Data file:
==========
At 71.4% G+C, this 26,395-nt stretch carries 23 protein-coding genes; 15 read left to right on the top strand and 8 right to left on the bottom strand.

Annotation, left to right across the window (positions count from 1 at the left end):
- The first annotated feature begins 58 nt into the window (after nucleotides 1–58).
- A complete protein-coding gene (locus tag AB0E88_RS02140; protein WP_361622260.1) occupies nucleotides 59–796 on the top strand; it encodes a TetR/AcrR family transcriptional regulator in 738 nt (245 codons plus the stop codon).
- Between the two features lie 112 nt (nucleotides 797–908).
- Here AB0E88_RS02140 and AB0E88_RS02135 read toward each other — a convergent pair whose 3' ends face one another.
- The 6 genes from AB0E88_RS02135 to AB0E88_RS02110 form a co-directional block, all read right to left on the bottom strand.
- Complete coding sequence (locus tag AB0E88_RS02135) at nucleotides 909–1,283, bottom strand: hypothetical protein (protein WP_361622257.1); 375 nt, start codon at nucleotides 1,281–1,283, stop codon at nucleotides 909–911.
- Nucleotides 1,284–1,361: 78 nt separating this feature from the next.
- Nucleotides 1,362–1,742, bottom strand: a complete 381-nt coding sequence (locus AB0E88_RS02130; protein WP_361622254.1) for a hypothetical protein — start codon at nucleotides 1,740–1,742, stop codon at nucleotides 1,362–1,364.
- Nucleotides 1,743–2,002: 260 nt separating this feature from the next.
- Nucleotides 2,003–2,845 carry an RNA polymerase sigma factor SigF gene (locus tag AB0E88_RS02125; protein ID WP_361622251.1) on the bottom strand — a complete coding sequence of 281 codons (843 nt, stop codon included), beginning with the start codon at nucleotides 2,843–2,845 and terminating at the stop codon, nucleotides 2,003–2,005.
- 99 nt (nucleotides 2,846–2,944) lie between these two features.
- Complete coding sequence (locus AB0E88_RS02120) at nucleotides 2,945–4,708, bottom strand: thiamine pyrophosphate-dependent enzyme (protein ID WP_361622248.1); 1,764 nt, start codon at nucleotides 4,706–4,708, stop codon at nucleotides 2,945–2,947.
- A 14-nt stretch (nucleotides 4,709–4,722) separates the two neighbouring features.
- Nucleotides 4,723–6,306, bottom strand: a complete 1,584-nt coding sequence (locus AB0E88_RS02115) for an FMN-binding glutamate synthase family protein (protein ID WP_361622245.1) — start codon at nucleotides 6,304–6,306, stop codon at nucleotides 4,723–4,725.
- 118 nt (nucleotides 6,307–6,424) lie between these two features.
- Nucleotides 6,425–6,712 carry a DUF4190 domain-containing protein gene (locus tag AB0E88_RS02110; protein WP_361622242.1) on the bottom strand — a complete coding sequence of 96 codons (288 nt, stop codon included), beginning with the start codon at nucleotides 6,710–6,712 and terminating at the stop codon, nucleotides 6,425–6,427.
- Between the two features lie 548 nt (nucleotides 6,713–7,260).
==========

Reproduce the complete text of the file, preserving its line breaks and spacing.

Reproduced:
At 71.4% G+C, this 26,395-nt stretch carries 23 protein-coding genes; 15 read left to right on the top strand and 8 right to left on the bottom strand.

Annotation, left to right across the window (positions count from 1 at the left end):
- The first annotated feature begins 58 nt into the window (after nucleotides 1–58).
- A complete protein-coding gene (locus tag AB0E88_RS02140; protein WP_361622260.1) occupies nucleotides 59–796 on the top strand; it encodes a TetR/AcrR family transcriptional regulator in 738 nt (245 codons plus the stop codon).
- Between the two features lie 112 nt (nucleotides 797–908).
- Here AB0E88_RS02140 and AB0E88_RS02135 read toward each other — a convergent pair whose 3' ends face one another.
- The 6 genes from AB0E88_RS02135 to AB0E88_RS02110 form a co-directional block, all read right to left on the bottom strand.
- Complete coding sequence (locus tag AB0E88_RS02135) at nucleotides 909–1,283, bottom strand: hypothetical protein (protein WP_361622257.1); 375 nt, start codon at nucleotides 1,281–1,283, stop codon at nucleotides 909–911.
- Nucleotides 1,284–1,361: 78 nt separating this feature from the next.
- Nucleotides 1,362–1,742, bottom strand: a complete 381-nt coding sequence (locus AB0E88_RS02130; protein WP_361622254.1) for a hypothetical protein — start codon at nucleotides 1,740–1,742, stop codon at nucleotides 1,362–1,364.
- Nucleotides 1,743–2,002: 260 nt separating this feature from the next.
- Nucleotides 2,003–2,845 carry an RNA polymerase sigma factor SigF gene (locus tag AB0E88_RS02125; protein ID WP_361622251.1) on the bottom strand — a complete coding sequence of 281 codons (843 nt, stop codon included), beginning with the start codon at nucleotides 2,843–2,845 and terminating at the stop codon, nucleotides 2,003–2,005.
- 99 nt (nucleotides 2,846–2,944) lie between these two features.
- Complete coding sequence (locus AB0E88_RS02120) at nucleotides 2,945–4,708, bottom strand: thiamine pyrophosphate-dependent enzyme (protein ID WP_361622248.1); 1,764 nt, start codon at nucleotides 4,706–4,708, stop codon at nucleotides 2,945–2,947.
- A 14-nt stretch (nucleotides 4,709–4,722) separates the two neighbouring features.
- Nucleotides 4,723–6,306, bottom strand: a complete 1,584-nt coding sequence (locus AB0E88_RS02115) for an FMN-binding glutamate synthase family protein (protein ID WP_361622245.1) — start codon at nucleotides 6,304–6,306, stop codon at nucleotides 4,723–4,725.
- 118 nt (nucleotides 6,307–6,424) lie between these two features.
- Nucleotides 6,425–6,712 carry a DUF4190 domain-containing protein gene (locus tag AB0E88_RS02110; protein WP_361622242.1) on the bottom strand — a complete coding sequence of 96 codons (288 nt, stop codon included), beginning with the start codon at nucleotides 6,710–6,712 and terminating at the stop codon, nucleotides 6,425–6,427.
- Between the two features lie 548 nt (nucleotides 6,713–7,260).